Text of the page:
> A video player getting getting its window locked to the aspect of the video it is playing may be the desired behaviour. Or not. In any case, it should be the video player that makes this decision, not whomever provides the video.

The video player can be an application or a component, it makes no difference. If the video player is an application it changes the behaviour of your OS's maximize or fullscreen feature, or the behaviour of your window-resizing script, or whatever.


Well yes, that pretty much my point. The original interface as you defined it is either unreliable if you interpret it literally (and allow fixed-aspect-ratio or even fixed-size rectangles) or completely pointless if you interpret it "smartly" (since it pretty much mandates one specific implementation).

Are you somehow under the impression that I am advocating the example I gave as something to emulate? Your argument seems to be that the example of bad design I gave, is bad design. I'm aware of that, thank you. I'm trying to illustrate why it's bad design. It turns out that this particular bad design is common enough that it has been studied, and it has a name (well not quite, but the principle you have to follow to avoid, it has a name).

You may think that my example is contrived, but exchange Rectangle for Window and FixedAspectWindow for Square, and you have something which looks reasonable to most OOP novices. The reason the problem arises is that in classical OOP we are taught that subclasses should be specializations of the parent class. It seems reasonable therefore to make Square a subclass of Rectangle (or FixedAspectWindow a subclass of Window).


The Liskov substitution principle always holds in a type-safe language with subtyping. What is failing isn't the LSP, but rather your expectations from types. Just because a type is called “Rectangle”, it doesn't mean its instances actually behave like rectangles.

See: http://blog.tmorris.net/posts/identifier-names/index.html


There is no such thing as a "type safe language". Type safe is a subjective value judgment.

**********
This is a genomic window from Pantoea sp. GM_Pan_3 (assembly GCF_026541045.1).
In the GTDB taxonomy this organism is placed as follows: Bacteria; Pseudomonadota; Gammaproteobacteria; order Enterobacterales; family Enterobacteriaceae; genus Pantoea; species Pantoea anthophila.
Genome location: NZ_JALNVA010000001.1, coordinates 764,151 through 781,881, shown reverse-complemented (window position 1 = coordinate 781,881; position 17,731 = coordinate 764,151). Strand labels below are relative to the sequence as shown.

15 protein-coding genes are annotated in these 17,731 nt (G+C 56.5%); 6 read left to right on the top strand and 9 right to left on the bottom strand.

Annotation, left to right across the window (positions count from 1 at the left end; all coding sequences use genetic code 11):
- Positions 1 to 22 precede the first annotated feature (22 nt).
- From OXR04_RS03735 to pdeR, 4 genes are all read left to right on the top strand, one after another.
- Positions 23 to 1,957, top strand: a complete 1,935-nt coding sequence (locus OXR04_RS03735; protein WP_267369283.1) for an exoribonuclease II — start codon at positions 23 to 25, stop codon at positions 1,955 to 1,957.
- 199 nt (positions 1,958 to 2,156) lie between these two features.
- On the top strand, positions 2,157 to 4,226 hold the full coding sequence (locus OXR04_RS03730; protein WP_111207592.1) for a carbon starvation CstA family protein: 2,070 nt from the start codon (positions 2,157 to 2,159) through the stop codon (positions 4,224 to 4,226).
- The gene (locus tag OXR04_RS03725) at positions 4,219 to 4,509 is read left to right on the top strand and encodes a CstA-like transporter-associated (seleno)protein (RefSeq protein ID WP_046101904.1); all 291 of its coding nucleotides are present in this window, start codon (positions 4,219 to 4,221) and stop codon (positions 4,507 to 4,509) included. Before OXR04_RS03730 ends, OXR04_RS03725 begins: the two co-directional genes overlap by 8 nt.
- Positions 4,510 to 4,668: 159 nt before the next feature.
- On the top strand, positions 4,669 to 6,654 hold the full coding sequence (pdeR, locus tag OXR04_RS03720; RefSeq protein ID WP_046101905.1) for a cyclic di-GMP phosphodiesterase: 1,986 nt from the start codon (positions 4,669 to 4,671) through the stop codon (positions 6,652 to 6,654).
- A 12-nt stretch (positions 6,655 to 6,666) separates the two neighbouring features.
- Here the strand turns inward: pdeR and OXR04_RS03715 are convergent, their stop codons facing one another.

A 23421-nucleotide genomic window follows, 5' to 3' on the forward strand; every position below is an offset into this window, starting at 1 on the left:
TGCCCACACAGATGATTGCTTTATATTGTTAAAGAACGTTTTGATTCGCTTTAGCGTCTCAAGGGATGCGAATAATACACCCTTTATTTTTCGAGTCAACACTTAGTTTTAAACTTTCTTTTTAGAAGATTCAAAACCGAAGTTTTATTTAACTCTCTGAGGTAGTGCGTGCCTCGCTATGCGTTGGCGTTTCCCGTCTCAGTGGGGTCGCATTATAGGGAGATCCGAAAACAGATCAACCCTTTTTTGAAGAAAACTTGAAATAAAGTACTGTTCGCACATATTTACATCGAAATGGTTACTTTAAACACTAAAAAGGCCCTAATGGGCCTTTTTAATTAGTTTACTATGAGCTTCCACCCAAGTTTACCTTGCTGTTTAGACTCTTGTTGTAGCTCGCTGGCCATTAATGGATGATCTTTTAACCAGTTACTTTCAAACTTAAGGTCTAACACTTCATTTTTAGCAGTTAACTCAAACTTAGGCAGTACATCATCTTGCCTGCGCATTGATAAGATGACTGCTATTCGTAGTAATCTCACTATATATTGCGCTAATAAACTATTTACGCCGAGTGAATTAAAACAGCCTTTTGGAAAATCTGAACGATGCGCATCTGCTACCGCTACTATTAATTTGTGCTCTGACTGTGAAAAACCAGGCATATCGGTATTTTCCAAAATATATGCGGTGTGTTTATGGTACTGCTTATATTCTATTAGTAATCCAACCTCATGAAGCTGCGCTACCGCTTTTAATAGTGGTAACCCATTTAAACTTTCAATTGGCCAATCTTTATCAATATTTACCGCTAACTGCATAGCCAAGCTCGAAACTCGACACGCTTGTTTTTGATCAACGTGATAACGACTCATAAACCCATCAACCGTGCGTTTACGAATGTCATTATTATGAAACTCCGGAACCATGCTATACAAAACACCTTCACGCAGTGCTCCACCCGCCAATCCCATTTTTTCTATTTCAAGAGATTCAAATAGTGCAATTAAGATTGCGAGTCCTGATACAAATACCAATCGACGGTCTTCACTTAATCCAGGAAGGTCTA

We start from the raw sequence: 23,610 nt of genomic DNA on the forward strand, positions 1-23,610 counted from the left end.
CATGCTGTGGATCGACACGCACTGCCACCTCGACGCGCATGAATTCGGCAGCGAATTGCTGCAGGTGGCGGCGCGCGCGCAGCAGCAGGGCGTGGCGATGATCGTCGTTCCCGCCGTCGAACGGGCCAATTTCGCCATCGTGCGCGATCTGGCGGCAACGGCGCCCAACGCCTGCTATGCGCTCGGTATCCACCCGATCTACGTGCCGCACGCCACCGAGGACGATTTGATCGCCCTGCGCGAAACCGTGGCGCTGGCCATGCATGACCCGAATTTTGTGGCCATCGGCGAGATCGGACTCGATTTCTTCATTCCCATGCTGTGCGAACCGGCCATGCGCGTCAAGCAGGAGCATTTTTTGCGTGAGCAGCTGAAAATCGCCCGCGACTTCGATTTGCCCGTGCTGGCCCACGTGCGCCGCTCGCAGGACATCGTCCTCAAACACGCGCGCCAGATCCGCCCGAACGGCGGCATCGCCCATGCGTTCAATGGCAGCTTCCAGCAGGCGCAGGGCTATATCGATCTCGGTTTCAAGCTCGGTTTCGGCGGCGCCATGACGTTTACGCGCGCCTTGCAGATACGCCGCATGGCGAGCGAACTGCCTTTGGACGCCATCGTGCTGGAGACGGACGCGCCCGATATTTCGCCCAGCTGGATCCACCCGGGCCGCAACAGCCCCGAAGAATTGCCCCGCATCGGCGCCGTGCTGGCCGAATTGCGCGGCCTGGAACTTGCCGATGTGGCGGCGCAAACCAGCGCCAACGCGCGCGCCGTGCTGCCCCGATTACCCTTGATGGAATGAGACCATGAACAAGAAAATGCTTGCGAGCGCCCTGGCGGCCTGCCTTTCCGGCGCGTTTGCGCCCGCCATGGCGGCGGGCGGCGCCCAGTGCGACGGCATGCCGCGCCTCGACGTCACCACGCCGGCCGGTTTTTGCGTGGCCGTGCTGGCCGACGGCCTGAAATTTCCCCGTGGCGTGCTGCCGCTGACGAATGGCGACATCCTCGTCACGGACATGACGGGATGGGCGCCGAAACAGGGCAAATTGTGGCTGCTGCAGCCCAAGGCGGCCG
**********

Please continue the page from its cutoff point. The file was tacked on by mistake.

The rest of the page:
It's not subjective: The operations allowed on a Go value or object are precisely those that are sanctioned by its type. The problem for Go programmers is that Go types don't mean what they think they mean.


That's true for all programming languages. That's literally how all bugs get created. Are you claiming that there exists some language where bugs cannot happen because it is "type safe"?


> That's true for all programming languages.

I'm pretty sure that when I define abstract types in ML, I can often arrange things so that they mean what I want them to mean. For example, I can define set and heap types that are impossible to use in any other way than as sets or heaps. Of course, I still have to manually prove that my implementation is correct, but the language guarantees that, if my implementation is correct, it's impossible to misuse.

The problem with Go is that the type system is too dumb to actually enforce such things, so the names of your types are nothing but declarations of good intentions. So you might as well use a dynamically typed language, since you have nothing to lose but the verbosity.

> Are you claiming that there exists some language where bugs cannot happen because it is "type safe"?

No, I didn't say that.


The problem with Go is that the type system is too dumb to actually enforce such things

First of all, if there is one problem that is the problem with Go, I doubt that many Go programmers would agree that what you describe is it.

Secondly, what you describe as a problem with Go's type system is actually a problem with all type systems for appropriate values of such things. A type is nothing more than a statement about an interesting property of a program which can be checked by a computer. Unfortunately, there are many interesting properties that would be desirable to check, which cannot be checked by a computer. Whether or not the program halts is the most famous.

Some type systems are obviously more capable than others, but it's a spectrum. There is no divide between type safe and type unsafe.


> what you describe as a problem with Go's type system is actually a problem with all type systems for appropriate values of such things.

Not really. In a language with abstract data types, such as ML, an ordered set type only has actual ordered sets as its values. Languages without abstract types (not the same thing as abstract classes) are hobbled.

> Unfortunately, there are many interesting properties that would be desirable to check, which cannot be checked by a computer.